Redwing Blackbird – That River Skinned A Bear (2010)
by Mark Saleski
There are so many things we depend upon in the Monadnock region of New Hampshire that it’s sometimes easy to forget that not all of them have been around forever…or will continue to be so. Just as the mountain itself solidly anchors our mental picture of the area, there are so many other landmarks — the covered bridges, churches, and stone walls — all of which are relatively recent additions to the the Monadnock timeline.
This is how I tend to feel about music too, especially when there is particular resonance. It seems like both the music and my listening self are not recent phenomena but exist free of temporal restraints. By extension: the music has indeed existed forever, but was waiting for the right actors to come along to give voice to the idea and to be receptive to the outcome.
Redwing Blackbird started as a duo of two old friends. Austin Wright and Eric Gagne have known each other forever. This is apparent in the way their voices, acoustic guitars and musical ideas fit together. With the addition of Jeffrey Murphy (upright bass) and Christine Hayward (voice), the circle of friends extends to make music that feels both comfortable and inevitable.
The songs paint intimate vignettes of the familiar: love, loss, the passage of time, the need to get away. The cynic might suggest that these are not exactly earth-shattering topics. The music fan will then point out that there are many diamond shards to be found in everyday locations. What works here is the alchemy produced by images combined with Redwing Blackbird’s stellar harmonies and right sense of sonic shimmer. There are clever bits of percussion here and there as well as backwards guitar parts, violin, and harmonica.
During “Nightingale,” the words “hair left on my pillow” pass by as three-part harmonies and chiming percussion produce a lifting energy, perfectly framing the image. According to my “philosophy of forever,” the music’s moment has finally arrived. The soaring chorus of “Silent Light” is hard to describe but impossible to forget. The vocal interplay during “Lion” is remarkable, so close that you can almost hear Austin & Eric’s friendship. A similar passage comes during “Milltowns” when a three-part harmony is created by stacking the notes one at a time.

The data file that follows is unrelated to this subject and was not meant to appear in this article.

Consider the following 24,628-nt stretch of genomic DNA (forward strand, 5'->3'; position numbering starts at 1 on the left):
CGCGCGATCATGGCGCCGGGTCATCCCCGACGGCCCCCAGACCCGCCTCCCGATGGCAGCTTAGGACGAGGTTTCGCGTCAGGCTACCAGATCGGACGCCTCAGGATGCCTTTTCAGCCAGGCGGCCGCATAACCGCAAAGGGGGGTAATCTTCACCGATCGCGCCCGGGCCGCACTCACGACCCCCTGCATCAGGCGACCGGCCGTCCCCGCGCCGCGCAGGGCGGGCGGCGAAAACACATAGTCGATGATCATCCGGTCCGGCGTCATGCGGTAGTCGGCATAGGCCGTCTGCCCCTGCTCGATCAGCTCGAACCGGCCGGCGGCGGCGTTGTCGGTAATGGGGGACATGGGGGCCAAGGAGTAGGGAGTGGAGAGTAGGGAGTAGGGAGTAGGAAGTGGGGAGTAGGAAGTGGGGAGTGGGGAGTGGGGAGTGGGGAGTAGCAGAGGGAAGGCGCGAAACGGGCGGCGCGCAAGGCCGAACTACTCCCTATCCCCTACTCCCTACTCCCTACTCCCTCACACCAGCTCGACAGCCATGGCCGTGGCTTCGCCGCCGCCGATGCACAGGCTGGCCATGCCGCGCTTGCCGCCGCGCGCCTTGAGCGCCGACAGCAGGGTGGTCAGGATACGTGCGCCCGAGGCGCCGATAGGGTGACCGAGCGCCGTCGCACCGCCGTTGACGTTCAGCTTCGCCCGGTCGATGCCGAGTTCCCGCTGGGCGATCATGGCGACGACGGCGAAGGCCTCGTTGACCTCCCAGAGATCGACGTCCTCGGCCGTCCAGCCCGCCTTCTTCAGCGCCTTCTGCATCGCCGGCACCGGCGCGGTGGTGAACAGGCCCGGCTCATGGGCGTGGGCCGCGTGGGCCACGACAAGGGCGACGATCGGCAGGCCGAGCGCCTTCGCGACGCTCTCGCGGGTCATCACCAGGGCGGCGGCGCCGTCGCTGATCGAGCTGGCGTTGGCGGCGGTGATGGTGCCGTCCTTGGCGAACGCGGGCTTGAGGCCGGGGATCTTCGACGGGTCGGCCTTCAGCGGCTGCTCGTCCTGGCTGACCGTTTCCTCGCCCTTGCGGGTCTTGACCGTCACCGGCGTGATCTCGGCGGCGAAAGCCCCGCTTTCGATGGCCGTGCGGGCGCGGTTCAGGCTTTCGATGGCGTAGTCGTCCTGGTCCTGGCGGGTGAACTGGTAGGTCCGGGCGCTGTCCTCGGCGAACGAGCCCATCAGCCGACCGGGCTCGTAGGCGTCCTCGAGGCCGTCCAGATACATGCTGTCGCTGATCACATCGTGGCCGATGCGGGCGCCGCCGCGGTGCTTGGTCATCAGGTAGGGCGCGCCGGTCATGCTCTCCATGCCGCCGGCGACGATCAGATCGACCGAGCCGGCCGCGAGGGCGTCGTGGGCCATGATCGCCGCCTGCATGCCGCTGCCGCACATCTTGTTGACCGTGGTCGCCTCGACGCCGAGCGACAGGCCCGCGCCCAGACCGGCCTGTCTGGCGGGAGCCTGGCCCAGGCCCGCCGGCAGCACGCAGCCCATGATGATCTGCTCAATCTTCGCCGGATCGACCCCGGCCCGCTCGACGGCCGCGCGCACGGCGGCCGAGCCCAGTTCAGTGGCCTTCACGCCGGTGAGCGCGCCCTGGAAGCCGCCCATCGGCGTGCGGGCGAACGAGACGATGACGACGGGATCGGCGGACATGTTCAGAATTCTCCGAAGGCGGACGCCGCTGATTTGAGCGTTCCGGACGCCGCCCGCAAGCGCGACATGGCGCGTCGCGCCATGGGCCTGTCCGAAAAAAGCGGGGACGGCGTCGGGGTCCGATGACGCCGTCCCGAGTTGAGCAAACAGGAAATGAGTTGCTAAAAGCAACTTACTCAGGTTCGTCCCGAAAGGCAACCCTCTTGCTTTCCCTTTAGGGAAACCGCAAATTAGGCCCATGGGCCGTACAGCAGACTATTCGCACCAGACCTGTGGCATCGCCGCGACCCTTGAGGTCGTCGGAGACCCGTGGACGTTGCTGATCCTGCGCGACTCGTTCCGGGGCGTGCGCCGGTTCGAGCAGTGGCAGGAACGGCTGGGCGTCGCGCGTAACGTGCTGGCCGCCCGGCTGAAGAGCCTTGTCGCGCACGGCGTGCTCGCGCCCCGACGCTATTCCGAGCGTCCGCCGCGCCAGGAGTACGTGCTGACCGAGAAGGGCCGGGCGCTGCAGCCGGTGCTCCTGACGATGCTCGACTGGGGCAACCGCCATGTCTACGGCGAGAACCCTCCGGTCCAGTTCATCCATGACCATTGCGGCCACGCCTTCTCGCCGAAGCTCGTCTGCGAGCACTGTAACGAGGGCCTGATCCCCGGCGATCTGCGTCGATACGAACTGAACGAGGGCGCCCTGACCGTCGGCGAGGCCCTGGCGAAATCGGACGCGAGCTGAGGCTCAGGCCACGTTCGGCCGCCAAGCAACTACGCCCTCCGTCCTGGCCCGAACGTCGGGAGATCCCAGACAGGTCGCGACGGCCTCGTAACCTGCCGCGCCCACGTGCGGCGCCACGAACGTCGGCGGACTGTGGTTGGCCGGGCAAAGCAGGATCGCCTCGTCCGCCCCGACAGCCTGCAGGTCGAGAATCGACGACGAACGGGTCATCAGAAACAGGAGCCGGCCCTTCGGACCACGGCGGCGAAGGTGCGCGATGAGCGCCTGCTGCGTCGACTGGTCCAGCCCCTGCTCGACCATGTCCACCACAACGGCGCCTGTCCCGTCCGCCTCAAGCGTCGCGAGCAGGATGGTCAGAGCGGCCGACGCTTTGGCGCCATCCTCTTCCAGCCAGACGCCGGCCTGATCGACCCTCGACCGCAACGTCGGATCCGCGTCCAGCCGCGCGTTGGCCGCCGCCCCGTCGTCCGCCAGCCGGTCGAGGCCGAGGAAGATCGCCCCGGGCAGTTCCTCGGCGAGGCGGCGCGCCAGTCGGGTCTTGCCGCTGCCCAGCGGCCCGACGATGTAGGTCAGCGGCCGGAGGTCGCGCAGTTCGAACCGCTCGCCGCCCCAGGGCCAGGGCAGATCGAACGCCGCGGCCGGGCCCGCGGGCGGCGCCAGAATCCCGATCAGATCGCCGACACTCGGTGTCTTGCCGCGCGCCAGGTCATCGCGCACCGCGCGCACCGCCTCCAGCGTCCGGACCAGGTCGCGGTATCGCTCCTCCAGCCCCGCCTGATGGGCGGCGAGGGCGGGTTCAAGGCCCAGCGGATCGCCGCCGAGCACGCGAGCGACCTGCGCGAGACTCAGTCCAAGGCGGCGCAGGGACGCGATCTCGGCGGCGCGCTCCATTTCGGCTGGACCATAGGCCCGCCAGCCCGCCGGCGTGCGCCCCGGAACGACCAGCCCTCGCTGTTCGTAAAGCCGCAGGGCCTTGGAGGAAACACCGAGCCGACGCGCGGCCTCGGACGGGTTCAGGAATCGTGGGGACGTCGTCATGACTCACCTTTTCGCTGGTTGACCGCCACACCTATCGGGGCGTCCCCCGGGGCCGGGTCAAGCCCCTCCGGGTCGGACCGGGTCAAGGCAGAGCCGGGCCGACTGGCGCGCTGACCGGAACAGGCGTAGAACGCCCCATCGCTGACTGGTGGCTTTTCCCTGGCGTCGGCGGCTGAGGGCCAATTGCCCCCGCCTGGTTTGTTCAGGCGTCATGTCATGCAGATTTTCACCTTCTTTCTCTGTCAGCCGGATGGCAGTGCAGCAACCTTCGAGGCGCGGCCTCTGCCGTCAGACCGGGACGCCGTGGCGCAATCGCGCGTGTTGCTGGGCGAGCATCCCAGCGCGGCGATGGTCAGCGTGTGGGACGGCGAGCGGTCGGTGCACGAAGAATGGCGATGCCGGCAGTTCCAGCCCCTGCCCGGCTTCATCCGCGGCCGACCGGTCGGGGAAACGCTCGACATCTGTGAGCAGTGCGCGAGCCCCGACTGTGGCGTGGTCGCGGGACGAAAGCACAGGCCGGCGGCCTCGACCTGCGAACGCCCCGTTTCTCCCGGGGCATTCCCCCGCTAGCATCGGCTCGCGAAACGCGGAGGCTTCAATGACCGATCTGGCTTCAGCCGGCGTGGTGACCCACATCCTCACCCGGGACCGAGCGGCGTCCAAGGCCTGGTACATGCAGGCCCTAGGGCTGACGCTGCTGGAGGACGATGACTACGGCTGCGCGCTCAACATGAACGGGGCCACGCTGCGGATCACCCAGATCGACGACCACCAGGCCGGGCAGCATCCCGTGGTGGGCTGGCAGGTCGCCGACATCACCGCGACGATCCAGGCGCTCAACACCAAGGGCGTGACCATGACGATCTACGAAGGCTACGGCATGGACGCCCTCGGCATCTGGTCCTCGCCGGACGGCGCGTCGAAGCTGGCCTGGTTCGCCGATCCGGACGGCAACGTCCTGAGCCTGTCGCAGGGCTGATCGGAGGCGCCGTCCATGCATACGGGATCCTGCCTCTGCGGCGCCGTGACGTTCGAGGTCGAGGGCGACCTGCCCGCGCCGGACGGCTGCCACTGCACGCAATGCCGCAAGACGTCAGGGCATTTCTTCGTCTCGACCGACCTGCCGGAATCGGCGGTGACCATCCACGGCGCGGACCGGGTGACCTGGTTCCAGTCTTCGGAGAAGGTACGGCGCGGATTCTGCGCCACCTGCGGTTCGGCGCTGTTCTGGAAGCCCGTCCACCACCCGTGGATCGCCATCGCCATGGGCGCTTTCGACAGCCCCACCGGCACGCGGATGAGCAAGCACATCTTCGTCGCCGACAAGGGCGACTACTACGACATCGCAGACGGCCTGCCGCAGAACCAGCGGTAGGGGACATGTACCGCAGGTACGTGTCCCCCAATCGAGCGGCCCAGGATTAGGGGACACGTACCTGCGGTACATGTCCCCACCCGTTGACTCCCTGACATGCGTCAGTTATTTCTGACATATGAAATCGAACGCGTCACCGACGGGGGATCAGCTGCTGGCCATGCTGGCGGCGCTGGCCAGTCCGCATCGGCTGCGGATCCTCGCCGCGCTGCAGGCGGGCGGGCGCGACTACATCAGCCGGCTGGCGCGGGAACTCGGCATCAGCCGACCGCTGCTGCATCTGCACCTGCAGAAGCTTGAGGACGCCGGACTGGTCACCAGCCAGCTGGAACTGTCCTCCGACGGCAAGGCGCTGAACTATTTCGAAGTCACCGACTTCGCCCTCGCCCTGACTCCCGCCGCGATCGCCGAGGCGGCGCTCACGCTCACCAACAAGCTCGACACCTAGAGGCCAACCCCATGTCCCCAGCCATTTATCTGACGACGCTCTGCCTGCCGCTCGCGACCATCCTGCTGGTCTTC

There are many factors on this record that allow it to rise above the unadorned singer/songwriter level, not the least of which are the vocals of Christine Hayward. Her distinctive voice adds a kind of subtle Joanna Newsom flavor, weaving golden threads through the existing lower register voices. Jeffrey Murphy’s bass completes the aural picture, playing both a support role (the supposed true purpose of the bass, not that I agree with that sentiment) and bringing decorative elements that again seem inevitable: check out the gorgeous and woody phrase played right after the guitar introduction to “I’m Leaving.”
The reviewerly thing to do at this point is to choose one song that would serve as a perfect introduction to Redwing Blackbird. I sort of hating doing that, as it seems like an invitation for trouble. But…”Rivers” puts so many of the group’s strengths on display that I can’t not talk about it. It begins with a simple two-note guitar figure over which the voices float. You’re almost reminded of the spirituality of songs like “The Water Is Wide,” a feeling bolstered by the country-ish lilt of the full band arrangement that kicks in. A short electric guitar solo takes us over to the next chorus and verse, this time presented in sharp relief as most of the instruments temporarily fall away. When the band launches back in, it’s definitely one of those perfect moments, further celebrated by a surprise guitar solo that would make both Neil Young and Doug Martsh proud. To my ears, “Rivers” feels like the heart of the album.
So yes, much of That River Skinned A Bear does seem like it has existed forever. Just go ahead and give it a listen the next time you’re on your way to Keene via route 124. When you’re crossing Perkins Pond, look right over at the mountain and tell me if the music doesn’t seem completely at home.
That River Skinned A Bear is available at iTunes.
This review was first published at SomethingElse! Reviews